Send Us Your Awesome Drought-Friendly Gardens

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Send us your beautiful drought-tolerant yard pictures!

Do you have an awesome yard that you’ve modified for the drought?

If so, send us your pics so we can add them to our gallery of LA gardens that celebrate, rather than deny, limits on water. Read on for more details — and check out the cool gardens sent us, below.

Artful rocks

On today’s DnA, Jon Christensen said that instead of playing the blame game, California’s extreme drought means we should all work together to forge a beautiful state that uses water wisely.

And a good start is, literally, in our own back — and front — yard.

Pebbles and succulents

Municipalities all over LA County are offering rebates to homeowners who replace their green lawns with drought-tolerant landscaping.

But not everyone finds cacti, succulents and rocks or even California natives an appealing alternative to grass. And pop culture has helped to reinforce L.A.’s love affair with the lawn — from David Hockney’s paintings to its appearance in numerous movies depicting suburbia.

A Lawn Being Sprinkled; David Hockney, 1967
A Lawn Being Sprinkled; David Hockney, 1967; Collection of Lyn and Norman Lear; original image is no longer available, please contact KCRW if you need access to the original image.)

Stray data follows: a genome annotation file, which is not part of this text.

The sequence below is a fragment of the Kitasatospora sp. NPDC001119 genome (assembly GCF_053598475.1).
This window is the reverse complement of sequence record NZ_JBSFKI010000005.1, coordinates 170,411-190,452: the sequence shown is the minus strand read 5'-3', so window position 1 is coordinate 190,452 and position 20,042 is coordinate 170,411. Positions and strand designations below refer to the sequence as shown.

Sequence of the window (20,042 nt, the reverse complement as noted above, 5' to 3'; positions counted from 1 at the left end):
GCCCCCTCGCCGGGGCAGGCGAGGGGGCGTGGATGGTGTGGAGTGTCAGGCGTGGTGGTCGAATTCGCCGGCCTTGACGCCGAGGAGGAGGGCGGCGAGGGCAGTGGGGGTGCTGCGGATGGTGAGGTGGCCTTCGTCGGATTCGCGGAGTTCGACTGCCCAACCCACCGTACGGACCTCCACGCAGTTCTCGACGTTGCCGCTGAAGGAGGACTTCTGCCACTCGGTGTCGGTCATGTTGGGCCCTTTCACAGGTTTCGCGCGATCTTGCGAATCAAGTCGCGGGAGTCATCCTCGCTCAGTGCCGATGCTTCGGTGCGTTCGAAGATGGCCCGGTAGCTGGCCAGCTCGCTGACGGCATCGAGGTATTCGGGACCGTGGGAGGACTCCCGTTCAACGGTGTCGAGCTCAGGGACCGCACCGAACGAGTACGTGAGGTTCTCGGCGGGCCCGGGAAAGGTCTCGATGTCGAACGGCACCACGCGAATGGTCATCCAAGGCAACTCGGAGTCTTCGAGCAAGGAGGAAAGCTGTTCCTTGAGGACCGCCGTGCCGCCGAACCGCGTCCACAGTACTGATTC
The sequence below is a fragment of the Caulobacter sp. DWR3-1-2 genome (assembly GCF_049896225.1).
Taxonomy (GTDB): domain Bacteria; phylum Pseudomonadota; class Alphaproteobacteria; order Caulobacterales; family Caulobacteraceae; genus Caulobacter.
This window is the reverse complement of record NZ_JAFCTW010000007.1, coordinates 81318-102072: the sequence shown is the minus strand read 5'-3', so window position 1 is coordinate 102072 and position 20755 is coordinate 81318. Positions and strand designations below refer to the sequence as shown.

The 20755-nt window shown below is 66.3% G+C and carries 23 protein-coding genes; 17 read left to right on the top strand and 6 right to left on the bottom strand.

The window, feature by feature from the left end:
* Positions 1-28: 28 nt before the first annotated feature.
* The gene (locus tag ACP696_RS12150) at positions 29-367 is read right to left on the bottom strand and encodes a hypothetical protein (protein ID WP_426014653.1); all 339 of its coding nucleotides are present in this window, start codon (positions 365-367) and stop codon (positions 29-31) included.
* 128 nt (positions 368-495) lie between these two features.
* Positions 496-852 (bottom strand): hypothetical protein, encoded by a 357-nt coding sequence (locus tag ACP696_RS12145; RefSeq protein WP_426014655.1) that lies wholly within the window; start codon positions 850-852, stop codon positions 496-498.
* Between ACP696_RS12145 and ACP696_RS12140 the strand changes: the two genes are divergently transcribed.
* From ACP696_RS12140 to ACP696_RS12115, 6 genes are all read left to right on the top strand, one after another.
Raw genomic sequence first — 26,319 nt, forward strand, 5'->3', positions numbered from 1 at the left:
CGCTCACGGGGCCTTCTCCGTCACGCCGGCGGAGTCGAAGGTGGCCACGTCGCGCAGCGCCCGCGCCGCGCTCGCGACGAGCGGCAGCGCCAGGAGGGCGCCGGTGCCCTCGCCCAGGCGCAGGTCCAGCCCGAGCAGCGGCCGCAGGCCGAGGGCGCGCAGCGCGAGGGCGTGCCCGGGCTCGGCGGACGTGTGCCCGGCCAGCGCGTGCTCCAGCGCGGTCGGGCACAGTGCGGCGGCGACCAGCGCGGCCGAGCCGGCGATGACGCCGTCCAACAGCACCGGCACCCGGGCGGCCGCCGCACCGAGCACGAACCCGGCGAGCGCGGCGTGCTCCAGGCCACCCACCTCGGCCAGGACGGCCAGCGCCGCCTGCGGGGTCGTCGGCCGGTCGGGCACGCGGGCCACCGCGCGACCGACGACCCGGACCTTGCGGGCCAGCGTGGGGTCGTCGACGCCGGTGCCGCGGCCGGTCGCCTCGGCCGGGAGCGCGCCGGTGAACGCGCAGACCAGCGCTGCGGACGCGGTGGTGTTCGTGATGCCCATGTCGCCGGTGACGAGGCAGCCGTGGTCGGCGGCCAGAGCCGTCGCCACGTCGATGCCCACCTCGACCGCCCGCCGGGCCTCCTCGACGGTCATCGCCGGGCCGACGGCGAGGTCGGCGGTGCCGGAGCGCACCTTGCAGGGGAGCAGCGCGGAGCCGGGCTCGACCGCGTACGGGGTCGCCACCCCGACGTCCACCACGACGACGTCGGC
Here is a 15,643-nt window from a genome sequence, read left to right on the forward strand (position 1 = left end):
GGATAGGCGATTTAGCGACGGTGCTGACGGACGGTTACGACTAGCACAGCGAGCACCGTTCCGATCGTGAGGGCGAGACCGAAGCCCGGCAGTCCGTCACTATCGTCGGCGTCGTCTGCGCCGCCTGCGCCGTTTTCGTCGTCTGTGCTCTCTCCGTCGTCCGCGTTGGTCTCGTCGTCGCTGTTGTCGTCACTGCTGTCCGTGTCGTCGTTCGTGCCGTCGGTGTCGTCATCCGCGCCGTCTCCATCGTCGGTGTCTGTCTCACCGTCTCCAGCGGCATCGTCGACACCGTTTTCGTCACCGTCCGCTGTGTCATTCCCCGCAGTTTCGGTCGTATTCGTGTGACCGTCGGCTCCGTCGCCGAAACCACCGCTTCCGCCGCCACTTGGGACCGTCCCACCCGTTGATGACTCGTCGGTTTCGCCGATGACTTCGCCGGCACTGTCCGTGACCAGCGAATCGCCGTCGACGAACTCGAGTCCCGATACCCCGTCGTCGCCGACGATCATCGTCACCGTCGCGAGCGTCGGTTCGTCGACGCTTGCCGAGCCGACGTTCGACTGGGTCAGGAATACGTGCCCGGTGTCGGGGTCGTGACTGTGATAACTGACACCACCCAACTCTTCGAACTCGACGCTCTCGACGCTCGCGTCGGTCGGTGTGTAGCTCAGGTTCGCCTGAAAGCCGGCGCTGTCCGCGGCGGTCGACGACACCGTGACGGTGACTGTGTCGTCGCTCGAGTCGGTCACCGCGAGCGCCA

So we want to celebrate the beauty to be found in an aesthetic of aridity by creating a gallery of inspiring LA yards. To get us started, we took a walk around the residential streets close to KCRW.

white pebbles

In just a few blocks we found a galaxy of diverse gardens and sidewalks — each displaying highly personal, creative combos of rocks, gravel, color and form.

We think these represent a new look for an LA lifestyle that reflects its geography and climate.

Cacti explosion

So we want to share your creative drought-friendly designs. Please send us your succulent selfies, your snapshots of gorgeous gravel, rock and cactus compositions. Or Cal natives in all their natural splendor.

Post them on Instagram @kcrwdna or Twitter @FrancesAnderton with the hashtag #droughtgarden. And we’ll display them on a gallery on DnA’s blog.

Follow all our other coverage on designing for the drought, here.

Here are some of the photos of Drought Gardens sent in from our listeners:

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